Tuesday, July 10, 2018

A processing approach to the working memory/long-term memory distinction: Evidence from the levels-of-processing span task


Rose, N. S. & Craik, F. I. M. (2012). A processing approach to the working memory/long-term memory distinction: Evidence from the levels-of-processing span task. Journal of Experimental Psychology: Learning, Memory, and Cognition, 38, 1019-1029.

This paper examined whether long-term memory (LTM) can have effects on working memory (WM). LTM is a system for permanent knowledge, while WM is described as the ability to attend to relevant information while completing a task. Many models have been proposed to clarify the division between WM and LTM (e.g., multicomponent model, Baddeley, 1986; embedded models, Cowan, 1999). 
Perhaps one way to clarify the influence of LTM on WM is to examine how phenomena that have been known to impact LTM, also effect WM. For example, one hallmark finding related to LTM is that items are recalled better when they have been more deeply processed. Shallow processing might include repeating an item (phonological processing) whereas deep processing would involve making a connection with the meaning of a word (semantic processing). The present study investigated the influences of these Levels of Processing (LOP) on WM performance. In two studies, participants were first presented with questions cueing either a phonological judgment, “Does the following word RHYME with X?”, or a semantic judgement, “Is the following word a member of the CATEGORY X?" Participants were then shown a to-be-remembered word, about which they answered the question. After 4 to 8 items, participants had to recall all the to-be-remembered words, which was either a surprise (Exp. 2) or not (Exp. 1). This WM measure was compared for items to which rhyme or category judgments were made, which was considered to reflect either intermediate or deep processing, respectively. LTM was also measured in Exp. 1 by asking participants to choose the to-be-remembered words after a 10-min delay period.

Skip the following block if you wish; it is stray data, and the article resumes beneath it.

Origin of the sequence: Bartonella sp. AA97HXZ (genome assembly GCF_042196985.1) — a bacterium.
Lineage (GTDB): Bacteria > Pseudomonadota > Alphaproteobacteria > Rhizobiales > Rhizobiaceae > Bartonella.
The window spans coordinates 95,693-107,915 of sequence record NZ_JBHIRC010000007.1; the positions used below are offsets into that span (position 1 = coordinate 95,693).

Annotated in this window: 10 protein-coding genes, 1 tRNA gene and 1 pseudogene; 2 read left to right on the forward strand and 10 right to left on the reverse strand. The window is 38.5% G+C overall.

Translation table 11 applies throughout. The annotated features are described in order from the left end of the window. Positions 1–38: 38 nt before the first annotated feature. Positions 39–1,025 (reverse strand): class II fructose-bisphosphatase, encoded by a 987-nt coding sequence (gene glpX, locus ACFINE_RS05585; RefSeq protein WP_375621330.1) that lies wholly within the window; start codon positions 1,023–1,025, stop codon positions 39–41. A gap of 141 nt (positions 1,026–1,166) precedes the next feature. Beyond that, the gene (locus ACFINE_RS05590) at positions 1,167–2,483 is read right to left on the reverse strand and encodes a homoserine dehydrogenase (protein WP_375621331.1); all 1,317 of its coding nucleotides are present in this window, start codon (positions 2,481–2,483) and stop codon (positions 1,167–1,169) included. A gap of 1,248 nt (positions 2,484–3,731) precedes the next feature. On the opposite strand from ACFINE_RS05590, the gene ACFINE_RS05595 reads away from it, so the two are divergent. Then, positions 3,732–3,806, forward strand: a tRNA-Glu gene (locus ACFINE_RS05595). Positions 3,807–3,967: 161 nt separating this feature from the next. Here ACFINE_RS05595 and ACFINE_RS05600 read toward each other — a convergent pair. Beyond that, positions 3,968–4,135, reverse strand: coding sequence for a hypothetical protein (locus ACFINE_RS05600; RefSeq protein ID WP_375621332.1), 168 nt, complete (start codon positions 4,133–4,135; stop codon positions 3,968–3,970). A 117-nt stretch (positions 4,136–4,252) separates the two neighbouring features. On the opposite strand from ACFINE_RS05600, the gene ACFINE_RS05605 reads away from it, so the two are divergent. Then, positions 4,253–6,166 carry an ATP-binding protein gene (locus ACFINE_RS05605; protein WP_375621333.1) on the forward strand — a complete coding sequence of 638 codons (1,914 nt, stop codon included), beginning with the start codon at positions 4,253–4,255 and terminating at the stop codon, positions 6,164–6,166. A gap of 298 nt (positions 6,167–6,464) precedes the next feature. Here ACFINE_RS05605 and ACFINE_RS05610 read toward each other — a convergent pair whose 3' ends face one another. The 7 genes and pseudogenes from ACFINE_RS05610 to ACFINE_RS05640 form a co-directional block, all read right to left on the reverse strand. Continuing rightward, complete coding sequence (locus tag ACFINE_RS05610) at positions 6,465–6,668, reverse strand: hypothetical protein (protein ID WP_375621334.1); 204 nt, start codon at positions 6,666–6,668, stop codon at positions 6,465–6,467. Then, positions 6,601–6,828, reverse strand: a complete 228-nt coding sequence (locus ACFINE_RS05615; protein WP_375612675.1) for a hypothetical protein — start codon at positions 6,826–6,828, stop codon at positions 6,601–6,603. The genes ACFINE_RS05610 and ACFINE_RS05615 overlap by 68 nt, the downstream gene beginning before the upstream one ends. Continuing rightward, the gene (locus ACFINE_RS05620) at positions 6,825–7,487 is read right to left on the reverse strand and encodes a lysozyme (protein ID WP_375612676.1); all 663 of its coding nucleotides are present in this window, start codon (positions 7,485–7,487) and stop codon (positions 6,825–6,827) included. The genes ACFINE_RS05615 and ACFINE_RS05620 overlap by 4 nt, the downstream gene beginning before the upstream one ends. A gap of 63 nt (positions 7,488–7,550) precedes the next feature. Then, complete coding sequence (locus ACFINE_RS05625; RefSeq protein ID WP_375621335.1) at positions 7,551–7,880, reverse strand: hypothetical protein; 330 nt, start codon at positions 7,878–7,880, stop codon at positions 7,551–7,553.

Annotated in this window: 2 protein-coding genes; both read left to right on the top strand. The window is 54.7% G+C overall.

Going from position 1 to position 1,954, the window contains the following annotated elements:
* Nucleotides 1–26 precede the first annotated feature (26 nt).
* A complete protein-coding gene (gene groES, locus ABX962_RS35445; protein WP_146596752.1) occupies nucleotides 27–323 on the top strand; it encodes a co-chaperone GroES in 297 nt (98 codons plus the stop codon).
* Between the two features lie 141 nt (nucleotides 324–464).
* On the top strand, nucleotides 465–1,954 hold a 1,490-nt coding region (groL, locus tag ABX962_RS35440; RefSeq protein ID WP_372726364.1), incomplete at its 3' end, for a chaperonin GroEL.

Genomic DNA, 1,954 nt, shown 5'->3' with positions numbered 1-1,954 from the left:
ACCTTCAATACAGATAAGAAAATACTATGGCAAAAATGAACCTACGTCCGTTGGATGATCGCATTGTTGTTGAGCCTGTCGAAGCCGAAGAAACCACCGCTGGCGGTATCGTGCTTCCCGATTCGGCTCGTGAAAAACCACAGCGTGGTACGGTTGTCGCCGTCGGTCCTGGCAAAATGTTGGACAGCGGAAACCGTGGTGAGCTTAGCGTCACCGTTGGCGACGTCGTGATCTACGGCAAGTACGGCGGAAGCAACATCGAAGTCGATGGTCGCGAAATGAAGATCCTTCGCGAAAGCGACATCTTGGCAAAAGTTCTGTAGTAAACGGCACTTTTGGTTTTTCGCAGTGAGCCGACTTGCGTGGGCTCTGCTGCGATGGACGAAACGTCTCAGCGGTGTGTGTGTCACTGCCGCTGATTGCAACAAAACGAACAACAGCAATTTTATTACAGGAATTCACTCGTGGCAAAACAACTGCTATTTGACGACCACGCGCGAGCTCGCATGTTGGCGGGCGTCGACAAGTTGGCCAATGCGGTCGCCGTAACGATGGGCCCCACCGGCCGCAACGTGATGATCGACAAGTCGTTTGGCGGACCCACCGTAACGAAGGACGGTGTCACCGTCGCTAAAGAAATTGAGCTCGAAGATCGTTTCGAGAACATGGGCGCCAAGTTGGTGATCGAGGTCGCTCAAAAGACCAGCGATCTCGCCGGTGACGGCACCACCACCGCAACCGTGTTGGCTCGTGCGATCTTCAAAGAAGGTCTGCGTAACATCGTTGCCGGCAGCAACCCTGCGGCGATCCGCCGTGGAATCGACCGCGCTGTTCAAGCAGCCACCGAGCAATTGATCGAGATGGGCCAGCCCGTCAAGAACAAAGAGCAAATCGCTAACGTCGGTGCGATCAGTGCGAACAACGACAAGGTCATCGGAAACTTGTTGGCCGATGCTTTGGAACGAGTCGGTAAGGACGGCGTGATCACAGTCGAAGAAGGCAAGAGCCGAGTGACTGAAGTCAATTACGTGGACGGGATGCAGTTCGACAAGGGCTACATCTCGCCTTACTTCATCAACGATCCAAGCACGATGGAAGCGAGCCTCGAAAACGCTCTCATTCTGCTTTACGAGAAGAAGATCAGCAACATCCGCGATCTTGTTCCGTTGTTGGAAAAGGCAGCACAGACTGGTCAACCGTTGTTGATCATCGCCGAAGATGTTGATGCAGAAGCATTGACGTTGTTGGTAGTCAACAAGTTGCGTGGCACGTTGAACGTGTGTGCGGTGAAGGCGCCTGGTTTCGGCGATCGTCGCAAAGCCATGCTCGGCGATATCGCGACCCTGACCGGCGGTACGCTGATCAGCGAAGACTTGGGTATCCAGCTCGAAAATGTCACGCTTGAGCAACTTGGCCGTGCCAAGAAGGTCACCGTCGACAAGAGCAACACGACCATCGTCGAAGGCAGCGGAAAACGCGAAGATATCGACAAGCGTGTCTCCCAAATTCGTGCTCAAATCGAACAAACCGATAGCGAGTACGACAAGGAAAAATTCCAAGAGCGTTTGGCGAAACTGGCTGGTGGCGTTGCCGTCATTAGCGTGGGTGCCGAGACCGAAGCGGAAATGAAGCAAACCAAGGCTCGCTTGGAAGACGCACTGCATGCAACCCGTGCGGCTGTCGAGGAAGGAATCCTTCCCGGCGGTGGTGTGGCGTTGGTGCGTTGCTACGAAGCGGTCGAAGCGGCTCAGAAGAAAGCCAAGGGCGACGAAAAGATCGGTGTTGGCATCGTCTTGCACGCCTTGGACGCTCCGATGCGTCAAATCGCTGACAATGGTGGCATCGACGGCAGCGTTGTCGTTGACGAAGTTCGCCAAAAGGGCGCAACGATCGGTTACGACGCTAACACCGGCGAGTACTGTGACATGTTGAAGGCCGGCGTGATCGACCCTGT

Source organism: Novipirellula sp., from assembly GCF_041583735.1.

Not surprisingly, LTM benefited from LOP conditions, with better recognition for words processed semantically than phonologically. LOP effects in WM were mixed, however. A WM advantage was observed only for the immediate recall of 8-item lists in Exp. 2. Given that the test was a surprise in Exp. 2, participants might not have actively maintained the words by rehearsing them. As a result, those having been processed more deeply at initial encoding could have been recalled from LTM.